Can they repeat their frequent World Cup heroics at a Euros? Modric will again be relied upon to lead an ageing but always dangerous side

The Croatia fans have seen great success at World Cups, but precious little at European Championships, and will hope that changes in Germany. Photograph: Khaled Desouki/AFP/Getty Images

This article is part of the Guardian’s Euro 2024 Experts’ Network, a cooperation between some of the best media organisations from the 24 countries who qualified. is running previews from two countries each day in the run-up to the tournament kicking off on 14 June.


Croatia have never won a knockout round game at a European Championship. And if that sounds odd given that they always seem to be punching above their weight, then how about this: the last (and only) time they’ve beaten anyone in 90 minutes after the group stage at any major tournament was 26 years ago in France (Romania and Germany). In Qatar they even reached the semi-finals after winning only one game before extra time or penalties – against Canada – and not outplaying any of their opponents in any of the other four matches.

Still, their public back home have been spoiled with ludicrous success and now more or less the same is expected from the team in Germany. This time, however, things are looking less good than before previous tournaments – and that’s not taking in a rather wretched qualifying campaign for the Vatreni.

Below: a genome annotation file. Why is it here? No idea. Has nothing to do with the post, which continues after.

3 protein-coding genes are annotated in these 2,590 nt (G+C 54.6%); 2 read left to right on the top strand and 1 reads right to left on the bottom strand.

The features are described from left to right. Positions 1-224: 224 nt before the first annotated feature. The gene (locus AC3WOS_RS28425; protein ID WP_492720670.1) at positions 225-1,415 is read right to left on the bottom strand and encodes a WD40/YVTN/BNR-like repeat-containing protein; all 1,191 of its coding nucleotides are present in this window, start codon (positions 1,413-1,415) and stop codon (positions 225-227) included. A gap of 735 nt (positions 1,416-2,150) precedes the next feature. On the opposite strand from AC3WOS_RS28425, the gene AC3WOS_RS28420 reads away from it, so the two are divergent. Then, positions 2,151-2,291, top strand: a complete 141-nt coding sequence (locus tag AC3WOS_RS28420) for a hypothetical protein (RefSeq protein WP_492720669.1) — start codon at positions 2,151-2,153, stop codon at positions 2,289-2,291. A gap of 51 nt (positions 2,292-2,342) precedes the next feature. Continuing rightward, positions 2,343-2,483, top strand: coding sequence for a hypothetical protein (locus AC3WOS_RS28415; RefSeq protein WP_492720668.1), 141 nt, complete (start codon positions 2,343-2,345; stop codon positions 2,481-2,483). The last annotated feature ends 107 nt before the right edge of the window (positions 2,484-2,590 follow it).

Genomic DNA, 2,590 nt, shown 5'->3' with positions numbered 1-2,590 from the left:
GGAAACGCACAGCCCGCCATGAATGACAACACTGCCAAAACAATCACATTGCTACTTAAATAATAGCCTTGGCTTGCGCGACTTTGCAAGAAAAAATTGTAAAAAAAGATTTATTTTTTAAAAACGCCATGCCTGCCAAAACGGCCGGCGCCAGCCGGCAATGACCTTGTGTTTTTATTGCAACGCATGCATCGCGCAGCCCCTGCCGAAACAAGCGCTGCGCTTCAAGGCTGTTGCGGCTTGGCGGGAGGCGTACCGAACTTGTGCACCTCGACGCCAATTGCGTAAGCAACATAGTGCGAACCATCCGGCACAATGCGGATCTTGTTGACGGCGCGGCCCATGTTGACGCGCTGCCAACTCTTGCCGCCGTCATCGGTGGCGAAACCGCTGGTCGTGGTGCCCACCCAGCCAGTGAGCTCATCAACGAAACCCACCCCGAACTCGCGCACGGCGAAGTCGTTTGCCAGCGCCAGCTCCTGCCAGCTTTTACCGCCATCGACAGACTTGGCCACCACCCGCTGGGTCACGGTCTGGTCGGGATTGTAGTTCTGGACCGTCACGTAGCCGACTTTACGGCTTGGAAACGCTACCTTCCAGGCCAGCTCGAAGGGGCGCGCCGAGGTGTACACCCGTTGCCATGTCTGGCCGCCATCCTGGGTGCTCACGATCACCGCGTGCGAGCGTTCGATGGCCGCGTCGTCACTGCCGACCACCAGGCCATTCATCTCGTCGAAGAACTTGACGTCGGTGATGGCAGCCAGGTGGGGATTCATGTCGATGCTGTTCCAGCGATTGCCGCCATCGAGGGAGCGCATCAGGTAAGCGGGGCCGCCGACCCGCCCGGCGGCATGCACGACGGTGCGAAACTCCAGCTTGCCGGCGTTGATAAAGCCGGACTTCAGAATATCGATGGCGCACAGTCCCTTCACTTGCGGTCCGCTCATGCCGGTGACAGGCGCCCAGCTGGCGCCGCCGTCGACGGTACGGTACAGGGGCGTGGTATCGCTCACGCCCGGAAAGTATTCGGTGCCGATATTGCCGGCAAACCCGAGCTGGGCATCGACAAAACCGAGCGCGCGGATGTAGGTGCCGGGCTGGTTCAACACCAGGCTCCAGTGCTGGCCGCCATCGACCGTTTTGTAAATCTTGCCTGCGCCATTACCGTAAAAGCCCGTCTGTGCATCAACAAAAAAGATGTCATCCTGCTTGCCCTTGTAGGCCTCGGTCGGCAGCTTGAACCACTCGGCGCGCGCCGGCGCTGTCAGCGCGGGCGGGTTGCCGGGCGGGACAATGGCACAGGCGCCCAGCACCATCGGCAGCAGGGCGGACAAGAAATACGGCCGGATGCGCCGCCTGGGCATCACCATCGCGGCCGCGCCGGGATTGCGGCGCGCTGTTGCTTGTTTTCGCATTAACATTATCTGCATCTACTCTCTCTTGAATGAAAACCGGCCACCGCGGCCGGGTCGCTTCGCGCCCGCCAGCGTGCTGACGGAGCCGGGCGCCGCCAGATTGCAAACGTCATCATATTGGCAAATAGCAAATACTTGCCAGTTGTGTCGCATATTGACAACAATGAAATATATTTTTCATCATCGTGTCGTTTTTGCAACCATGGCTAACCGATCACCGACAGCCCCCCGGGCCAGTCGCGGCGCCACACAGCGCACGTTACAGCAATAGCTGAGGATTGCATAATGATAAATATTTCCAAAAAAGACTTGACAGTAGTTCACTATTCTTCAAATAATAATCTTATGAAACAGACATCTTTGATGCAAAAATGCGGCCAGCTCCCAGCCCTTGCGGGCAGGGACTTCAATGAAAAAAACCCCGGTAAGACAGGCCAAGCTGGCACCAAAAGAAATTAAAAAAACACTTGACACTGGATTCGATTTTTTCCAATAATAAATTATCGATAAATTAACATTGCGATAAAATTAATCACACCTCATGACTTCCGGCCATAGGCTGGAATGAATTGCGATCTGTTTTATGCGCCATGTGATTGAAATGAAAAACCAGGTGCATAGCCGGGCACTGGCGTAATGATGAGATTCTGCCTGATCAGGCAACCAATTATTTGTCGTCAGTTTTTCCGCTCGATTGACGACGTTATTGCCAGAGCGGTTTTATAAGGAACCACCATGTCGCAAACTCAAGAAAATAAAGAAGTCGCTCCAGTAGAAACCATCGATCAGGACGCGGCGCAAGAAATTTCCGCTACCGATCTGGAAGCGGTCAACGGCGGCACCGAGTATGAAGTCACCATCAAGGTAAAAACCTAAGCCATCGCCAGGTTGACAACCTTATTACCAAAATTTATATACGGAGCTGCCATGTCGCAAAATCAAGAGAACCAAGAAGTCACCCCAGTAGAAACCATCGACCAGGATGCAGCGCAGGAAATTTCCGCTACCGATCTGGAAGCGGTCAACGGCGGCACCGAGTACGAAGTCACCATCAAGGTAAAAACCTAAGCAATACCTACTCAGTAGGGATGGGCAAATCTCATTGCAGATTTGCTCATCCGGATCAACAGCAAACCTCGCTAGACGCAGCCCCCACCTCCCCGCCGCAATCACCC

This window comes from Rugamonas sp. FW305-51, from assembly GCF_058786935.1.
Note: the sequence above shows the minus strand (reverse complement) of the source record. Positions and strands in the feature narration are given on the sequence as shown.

Zlatko Dalic’s team set up in 4-3-3, with 4-2-3-1 as their back-up plan. There have been many suggestions that three at the back would suit this group of players more, but that is not going to happen as long as Luka Modric is around and most likely calling the shots from behind the scenes.

And while building the team around the (ageing) captain still makes sense, it does mean that other important, in-form players are pushed out of their comfort zone. So Josko Gvardiol’s hybrid role at Manchester City can’t be replicated with the national team, leaving Dalic having to choose between using him as a centre-back or left-back.

Andrej Kramaric is brilliant for Hoffenheim operating further down the pitch as a midfielder but with Croatia he is forced to operate either on the wing or up front. Even Bruno Petkovic, who likes to drop back and play between the lines for Dinamo Zagreb, is expected to perform a much more traditional striker role. On top of that, many players have struggled with form or injuries this season and there are several uncertainties heading into these finals.

On Monday their preparations at least got off to a good start with a 3-0 friendly victory against North Macedonia, Lovro Majer getting two of the goals.